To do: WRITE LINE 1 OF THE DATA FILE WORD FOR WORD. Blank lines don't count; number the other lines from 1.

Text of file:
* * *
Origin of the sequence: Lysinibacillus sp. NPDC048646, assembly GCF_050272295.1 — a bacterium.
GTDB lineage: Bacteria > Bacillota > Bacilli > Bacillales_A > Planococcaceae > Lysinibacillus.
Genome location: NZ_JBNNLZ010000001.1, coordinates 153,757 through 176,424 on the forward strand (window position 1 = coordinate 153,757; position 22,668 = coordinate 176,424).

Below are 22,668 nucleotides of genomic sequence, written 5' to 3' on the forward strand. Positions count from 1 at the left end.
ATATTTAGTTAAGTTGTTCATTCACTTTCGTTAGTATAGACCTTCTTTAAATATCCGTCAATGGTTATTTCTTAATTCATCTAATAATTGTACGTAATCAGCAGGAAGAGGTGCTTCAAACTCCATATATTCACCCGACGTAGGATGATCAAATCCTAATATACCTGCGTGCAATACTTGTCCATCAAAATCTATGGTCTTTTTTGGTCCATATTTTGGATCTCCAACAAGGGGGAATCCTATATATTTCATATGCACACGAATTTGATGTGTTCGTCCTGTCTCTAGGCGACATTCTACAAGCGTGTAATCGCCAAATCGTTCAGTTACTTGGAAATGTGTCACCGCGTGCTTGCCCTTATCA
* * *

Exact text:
Origin of the sequence: Lysinibacillus sp. NPDC048646, assembly GCF_050272295.1 — a bacterium.